2017 was the year we put mental health awareness firmly on the agenda – and about time too. Around one in four people will experience a mental health problem each year, but it’s still much harder to talk about than physical health.
As work is now the most stressful thing in people’s lives, according to a poll by mental health charity Mind, employers must help tackle the issue. The government’s Thriving at work report looked at mental health in the workplace, and the long and short of it is we have a big problem that needs fixing.
As many as 300,000 employees with a mental health problem lose their job every year. For businesses, that means missing out on a vast pool of talent who have already proved themselves worthy of their job.
It’s not just about those who have lost their jobs. According to research by PwC, more than a third of the UK workforce is experiencing anxiety, depression or stress, and the number of days lost because of mental health issues has shot up in recent years. The truth is, employers that support their staff need to be the rule, not the exception.
Banish the stigma
The biggest barrier facing businesses is the way we see mental health. Employees are afraid of discussing the issue with others in case they lose their jobs or are judged. A huge 85 per cent of workers feel there is a stigma attached to mental health issues in the workplace.
There’s a big incentive for employers to step up. Sickness absence, staff turnover and presenteeism cost businesses between £33bn and £42bn a year, according the Thriving at work report. At a time when the UK is on a mission to boost productivity, why isn’t everyone 100 per cent committed to improving staff retention and morale? These huge sums of money should be reason enough. A study by Mind found that 60 per cent of employees would feel more motivated if their employer showed support for their wellbeing.
Business leaders must champion mental health awareness from the top down. They need to send out a clear signal that mental health matters. The stigma won’t go unless business leaders address it, normalise it and support it.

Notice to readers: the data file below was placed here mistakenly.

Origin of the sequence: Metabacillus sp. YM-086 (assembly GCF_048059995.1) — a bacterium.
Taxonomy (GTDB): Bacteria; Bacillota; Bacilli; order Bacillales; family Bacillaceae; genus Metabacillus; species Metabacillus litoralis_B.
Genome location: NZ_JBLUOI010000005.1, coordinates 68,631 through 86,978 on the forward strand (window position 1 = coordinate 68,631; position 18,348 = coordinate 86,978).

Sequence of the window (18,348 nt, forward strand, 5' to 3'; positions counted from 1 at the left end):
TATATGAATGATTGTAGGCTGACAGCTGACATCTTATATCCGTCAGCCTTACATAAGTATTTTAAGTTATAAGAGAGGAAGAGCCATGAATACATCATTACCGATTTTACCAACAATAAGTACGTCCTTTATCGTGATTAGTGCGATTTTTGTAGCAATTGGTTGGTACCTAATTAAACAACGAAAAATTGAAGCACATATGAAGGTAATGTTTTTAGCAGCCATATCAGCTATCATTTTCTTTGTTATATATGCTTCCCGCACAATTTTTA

Spot the warning signs
The general feeling among mental health experts is that help is lacking in the workplace. The answer? Training. Managers need to have the skills to spot early signs of mental health problems. From changes in behaviour to acting withdrawn or unable to cope with daily tasks, managers should notice if someone is struggling.
What’s more, they should be given the tools to actively support their staff and make changes. Offering help early on may stop the situation from becoming worse. Managers don’t need to become experts in mental health, but they should be able to offer the right support.
Worries, including money and work pressures, can have a knock-on effect on someone’s ability to do their job. Employers have the power to help staff deal with their concerns, and it makes both moral and business sense. Gestures such as providing external financial advice to help manage day-to-day living costs, and encouraging an end to unhealthy habits like working late nights and weekends, can all help.
Creating a culture that focuses on employees’ wellbeing will result in greater productivity, morale and loyalty, and ultimately go a long way in improving a business’s bottom line.
James Malia is director of employee benefits at Sodexo Engage